My Painting On The Dining Room Wall, Reborn

Coat hook

It was a few years ago when Jon and I took the wallpaper off the dining room walls and painted them yellow, I left one wall unpainted.  I saw the original peeling paint and broken and patched plaster, as something beautiful.  But it also spoke to and inspired me.  So I pulled shapes and images from it, painting and drawing on it.

Before we took the wallpaper off that wall it had a coat rack on it, which was very convenient since it’s next to the door we use to come into the house.  But once I painted it, there was no place for us to put our coats. So they ended up on the backs of the dining room chair.

In the past few months, I’ve been thinking of how to put a couple of hooks on the wall so they don’t cover up my painting, but become a part of it.

The plaster is old and crumbling and there’s only one stud in the wall. My options were limited, so I worked with what was there.

Once again, I went shopping in my basement and found an old piece of green shelving and a few old screw hooks.  The one stud in the wall was just to the right of the tree, which I didn’t want to cover over, so it worked out well   I cut the wood to span from the stud to the molding, screwed it in with screws I found in the plastic draws in the basement, then screwed the hooks into it.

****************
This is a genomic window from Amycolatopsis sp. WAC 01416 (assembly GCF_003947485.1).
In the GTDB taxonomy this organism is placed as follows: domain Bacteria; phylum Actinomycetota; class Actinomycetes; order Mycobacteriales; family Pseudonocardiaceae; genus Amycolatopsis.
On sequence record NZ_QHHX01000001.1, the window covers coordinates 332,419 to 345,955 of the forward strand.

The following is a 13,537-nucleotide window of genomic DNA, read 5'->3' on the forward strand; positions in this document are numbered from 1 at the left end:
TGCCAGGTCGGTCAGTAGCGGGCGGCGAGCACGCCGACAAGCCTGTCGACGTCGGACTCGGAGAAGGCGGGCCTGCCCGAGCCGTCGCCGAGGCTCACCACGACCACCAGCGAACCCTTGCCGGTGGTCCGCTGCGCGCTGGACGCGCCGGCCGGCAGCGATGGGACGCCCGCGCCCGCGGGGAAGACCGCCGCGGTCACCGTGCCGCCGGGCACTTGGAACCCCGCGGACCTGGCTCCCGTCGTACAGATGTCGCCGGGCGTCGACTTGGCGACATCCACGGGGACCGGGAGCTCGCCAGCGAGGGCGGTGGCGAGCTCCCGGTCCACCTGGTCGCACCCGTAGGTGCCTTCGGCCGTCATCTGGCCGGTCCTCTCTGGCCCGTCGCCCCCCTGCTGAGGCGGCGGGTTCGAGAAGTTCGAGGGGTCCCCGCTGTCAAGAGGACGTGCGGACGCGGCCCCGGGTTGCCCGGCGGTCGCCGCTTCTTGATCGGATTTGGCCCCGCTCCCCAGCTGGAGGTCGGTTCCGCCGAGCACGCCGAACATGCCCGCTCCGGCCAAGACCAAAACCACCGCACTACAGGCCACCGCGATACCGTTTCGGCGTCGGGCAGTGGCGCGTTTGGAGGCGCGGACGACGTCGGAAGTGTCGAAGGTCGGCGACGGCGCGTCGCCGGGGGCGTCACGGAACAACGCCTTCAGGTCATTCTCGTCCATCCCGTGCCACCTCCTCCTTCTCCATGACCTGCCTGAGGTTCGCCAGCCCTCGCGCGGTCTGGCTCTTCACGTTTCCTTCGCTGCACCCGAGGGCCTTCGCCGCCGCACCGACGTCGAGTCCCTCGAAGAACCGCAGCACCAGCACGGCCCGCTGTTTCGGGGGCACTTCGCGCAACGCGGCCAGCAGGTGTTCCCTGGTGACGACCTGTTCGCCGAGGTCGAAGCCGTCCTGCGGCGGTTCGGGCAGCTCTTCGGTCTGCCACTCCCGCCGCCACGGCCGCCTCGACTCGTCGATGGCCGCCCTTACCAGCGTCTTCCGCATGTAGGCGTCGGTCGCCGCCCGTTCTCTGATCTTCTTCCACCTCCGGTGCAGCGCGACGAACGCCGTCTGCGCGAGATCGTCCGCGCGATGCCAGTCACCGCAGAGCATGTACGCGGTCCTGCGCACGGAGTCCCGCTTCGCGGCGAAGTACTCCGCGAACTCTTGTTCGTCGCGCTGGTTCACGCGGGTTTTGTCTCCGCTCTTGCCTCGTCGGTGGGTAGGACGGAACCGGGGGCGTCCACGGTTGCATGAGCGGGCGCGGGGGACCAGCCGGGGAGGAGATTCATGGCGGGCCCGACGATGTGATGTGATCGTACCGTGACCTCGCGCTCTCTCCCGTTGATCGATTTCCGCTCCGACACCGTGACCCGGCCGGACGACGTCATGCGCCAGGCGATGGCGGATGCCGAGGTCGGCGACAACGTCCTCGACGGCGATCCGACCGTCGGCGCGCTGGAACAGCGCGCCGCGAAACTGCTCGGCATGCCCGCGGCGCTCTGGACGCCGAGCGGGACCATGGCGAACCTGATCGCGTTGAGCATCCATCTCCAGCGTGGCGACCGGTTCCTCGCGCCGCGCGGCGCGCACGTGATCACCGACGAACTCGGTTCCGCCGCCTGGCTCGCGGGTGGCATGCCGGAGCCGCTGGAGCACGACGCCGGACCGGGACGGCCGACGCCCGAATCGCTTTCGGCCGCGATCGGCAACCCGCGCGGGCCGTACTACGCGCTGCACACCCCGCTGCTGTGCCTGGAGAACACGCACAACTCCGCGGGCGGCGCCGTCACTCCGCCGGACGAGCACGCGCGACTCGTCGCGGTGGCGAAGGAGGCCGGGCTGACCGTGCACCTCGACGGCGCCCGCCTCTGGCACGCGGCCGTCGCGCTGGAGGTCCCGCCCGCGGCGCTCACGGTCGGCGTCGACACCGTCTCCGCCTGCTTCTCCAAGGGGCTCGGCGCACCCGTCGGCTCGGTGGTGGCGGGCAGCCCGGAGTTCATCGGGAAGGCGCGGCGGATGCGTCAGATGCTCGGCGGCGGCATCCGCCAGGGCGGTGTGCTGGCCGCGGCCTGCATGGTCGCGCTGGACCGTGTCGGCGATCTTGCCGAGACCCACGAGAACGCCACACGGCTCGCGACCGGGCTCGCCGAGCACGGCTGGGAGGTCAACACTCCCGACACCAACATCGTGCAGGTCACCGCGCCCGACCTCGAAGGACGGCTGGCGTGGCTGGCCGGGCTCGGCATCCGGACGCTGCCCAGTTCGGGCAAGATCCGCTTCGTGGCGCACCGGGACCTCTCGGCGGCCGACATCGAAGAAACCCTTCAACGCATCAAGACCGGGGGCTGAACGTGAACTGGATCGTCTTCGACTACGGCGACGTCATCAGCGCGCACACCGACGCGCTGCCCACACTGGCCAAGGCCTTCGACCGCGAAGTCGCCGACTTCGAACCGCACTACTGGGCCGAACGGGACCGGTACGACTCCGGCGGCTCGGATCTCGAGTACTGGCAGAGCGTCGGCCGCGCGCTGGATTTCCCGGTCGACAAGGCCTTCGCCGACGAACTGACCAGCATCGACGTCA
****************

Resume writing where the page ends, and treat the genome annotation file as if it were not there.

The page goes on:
I feel like the painting I did on the wall has been reborn, come to life.

Like much of my art, it is functional, changing with the seasons.  Less of the painting revealed in the cold months when the heavy coats take up a lot of space.  And in the warmer months, a few hats will cover only a small part of it.

My painting is a  work in progress, constantly evolving, like our home, our art, and our lives.

6 thoughts on “My Painting On The Dining Room Wall, Reborn

  1. I love everything about this. The past is an organic part of old homes and their history, you’ve found a lovely way to honor what was, and to create anew.

    1. I do like the idea of being able to appreciate the past when it comes to old homes without having to be so loyal to it that the personality of the people who live in it in the present is lost, Tara.

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